This data release contains high-resolution multichannel seismic (MCS) reflection data collected in August of 2016 along the southeast Alaska continental margin. Structure perpendicular MCS profiles were collected along the Queen Charlotte-Fairweather fault. The data were collected aboard the R/V Norseman using a Delta sparker sound source and recorded on a 64-channel digital streamer...
Shoreline change rates in salt marsh units in Edwin B. Forsythe National Wildlife Refuge, New Jersey
This dataset displays shoreline change rates at the Edwin B. Forsythe National Wildlife Refuge (EBFNWR), which spans over Great Bay, Little Egg Harbor, and Barnegat Bay in New Jersey, USA
Sea floor sediment samples, seabed imagery, and CTD data collected in Stellwagen Bank National Marine Sanctuary, MA in 2015, U.S. Geological Survey Field Activity 2015-062-FA
This field activity is part of the effort to map geologic substrates of the Stellwagen Bank National Marine Sanctuary region off Boston, Massachusetts. The overall goal is to develop high-resolution (1:25,000) interpretive maps, based on multibeam sonar data and seabed sampling, showing surficial geology and seabed sediment dynamics.
Reexamination of the subsurface fault structure in the vicinity of the 1989 moment-magnitude-6.9 Loma Prieta earthquake, central California, using steep-reflection, earthquake, and magnetic data
We reexamine the geometry of the causative fault structure of the 1989 moment-magnitude-6.9 Loma Prieta earthquake in central California, using seismic-reflection, earthquake-hypocenter, and magnetic data. Our study is prompted by recent interpretations of a two-part dip of the San Andreas Fault (SAF) accompanied by a flower-like structure in the...Zhang, Edward; Fuis, Gary S.; Catchings, Rufus D.; Scheirer, Daniel S.; Goldman, Mark; Bauer, Klaus
On the feasibility of real-time mapping of the geoelectric field across North America
A review is given of the present feasibility for accurately mapping geoelectric fields across North America in near-realtime by modeling geomagnetic monitoring and magnetotelluric survey data. Should this capability be successfully developed, it could inform utility companies of magnetic-storm interference on electric-power-grid systems. That real...Love, Jeffrey J.; Rigler, E. Joshua; Kelbert, Anna; Finn, Carol A.; Bedrosian, Paul A.; Balch, Christopher C.
Injection-induced moment release can also be aseismic
The cumulative seismic moment is a robust measure of the earthquake response to fluid injection for injection volumes ranging from 3100 to about 12 million m3. Over this range, the moment release is limited to twice the product of the shear modulus and the volume of injected fluid. This relation also applies at the much smaller injection volumes...McGarr, Arthur; Barbour, Andrew J.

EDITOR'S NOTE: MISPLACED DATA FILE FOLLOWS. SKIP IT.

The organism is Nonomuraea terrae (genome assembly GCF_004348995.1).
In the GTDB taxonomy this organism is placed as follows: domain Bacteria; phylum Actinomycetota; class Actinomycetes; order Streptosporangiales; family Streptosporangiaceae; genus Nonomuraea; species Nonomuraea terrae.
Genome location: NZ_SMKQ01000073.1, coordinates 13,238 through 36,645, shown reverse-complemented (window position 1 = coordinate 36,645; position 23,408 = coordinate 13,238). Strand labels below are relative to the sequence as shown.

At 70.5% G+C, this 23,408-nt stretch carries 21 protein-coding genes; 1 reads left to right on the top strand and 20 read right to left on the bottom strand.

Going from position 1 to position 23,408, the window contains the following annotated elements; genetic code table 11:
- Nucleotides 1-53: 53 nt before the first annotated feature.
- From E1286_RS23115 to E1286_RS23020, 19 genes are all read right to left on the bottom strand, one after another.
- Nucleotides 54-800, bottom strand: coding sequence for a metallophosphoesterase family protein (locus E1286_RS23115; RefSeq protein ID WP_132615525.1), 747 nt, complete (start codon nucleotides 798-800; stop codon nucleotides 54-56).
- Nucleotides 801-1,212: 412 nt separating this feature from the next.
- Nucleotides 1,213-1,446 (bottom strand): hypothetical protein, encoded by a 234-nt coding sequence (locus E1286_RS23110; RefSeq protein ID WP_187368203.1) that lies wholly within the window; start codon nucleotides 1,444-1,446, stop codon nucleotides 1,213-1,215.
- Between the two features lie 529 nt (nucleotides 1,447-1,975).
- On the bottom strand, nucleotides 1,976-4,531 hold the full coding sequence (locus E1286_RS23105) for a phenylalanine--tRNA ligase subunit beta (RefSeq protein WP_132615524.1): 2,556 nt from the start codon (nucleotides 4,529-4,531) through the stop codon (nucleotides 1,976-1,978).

The thermophysical properties of the Bagnold Dunes, Mars: Ground truthing orbital data
We compare the thermophysical properties and particle sizes derived from the Mars Science Laboratory rover's Ground Temperature Sensor of the Bagnold dunes, specifically Namib dune, to those derived orbitally from Thermal Emission Imaging System, ultimately linking these measurements to ground truth particle sizes determined from Mars Hand Lens...Edwards, Christopher S.; Piqueux, Sylvain; Hamilton, Victoria E.; Fergason, Robin L.; Herkenhoff, Kenneth E.; Vasavada, Ashwin R.; Bennett, Kristen A.; Sacks, Leah; Lewis, Kevin; Smith, Michael D.
The limits of earthquake early warning: Timeliness of ground motion estimates
The basic physics of earthquakes is such that strong ground motion cannot be expected from an earthquake unless the earthquake itself is very close or has grown to be very large. We use simple seismological relationships to calculate the minimum time that must elapse before such ground motion can be expected at a distance from the earthquake,...Minson, Sarah E.; Meier, Men-Andrin; Baltay, Annemarie S.; Hanks, Thomas C.; Cochran, Elizabeth S.
Integrating real-time subsurface hydrologic monitoring with empirical rainfall thresholds to improve landslide early warning
Early warning for rainfall-induced shallow landsliding can help reduce fatalities and economic losses. Although these commonly occurring landslides are typically triggered by subsurface hydrological processes, most early warning criteria rely exclusively on empirical rainfall thresholds and other indirect proxies for subsurface wetness. We explore...Mirus, Benjamin B.; Becker, Rachel E.; Baum, Rex L.; Smith, Joel B.
Seismicity in the Challis, Idaho region, January 2014 - May 2017: Late aftershocks of the 1983 Ms 7.3 Borah Peak earthquake
In April 2014, after about 20 yrs of relatively low seismicity, an energetic earthquake sequence (maximum ML">ML 4.8) began 25–30 km northwest of the 1983 Ms">Ms 7.3 Borah Peak earthquake rupture area near the town of Challis, Idaho. This sequence ended in the fall of 2014, but in January 2015, a second energetic...Pang, Guanning; Koper, Keith D.; Stickney, Michael C.; Pechmann, James C.; Burlacu, Relu; Pankow, Kristine L.; Payne, Suzette; Benz, Harley M.
Application of microtremor horizontal-to-vertical spectral ratio (MHVSR) analysis for site characterization: State of the art
Nakamura (Q Rep Railway Tech Res Inst 30:25–33, 1989) popularized the application of the horizontal-to-vertical spectral ratio (HVSR) analysis of microtremor (seismic noise or ambient vibration) recordings to estimate the predominant frequency and amplification factor of earthquake shaking. During the following quarter century, popularity in the...Molnar, S.; Cassidy, J. F. ; Castellaro, S.; Cornou, C.; Crow, H.; Hunter, J. A.; Matsushima, S.; Sanchez-Sesma, F. J.; Yong, Alan
Strong variation in weathering of layered rock maintains hillslope‐scale strength under high precipitation
The evolution of volcanic landscapes and their landslide potential are both dependent upon the weathering of layered volcanic rock sequences. We characterize critical zone structure using shallow seismic Vp and Vs profiles and vertical exposures of rock across a basaltic climosequence on Kohala peninsula, Hawai’i, and exploit...Von Voigtlander, Jennifer; Clark, Marin K.; Zekkos, Dimitrios; Greenwood, William W.; Anderson, Suzanne P.; Anderson, Robert S.; Godt, Jonathan W.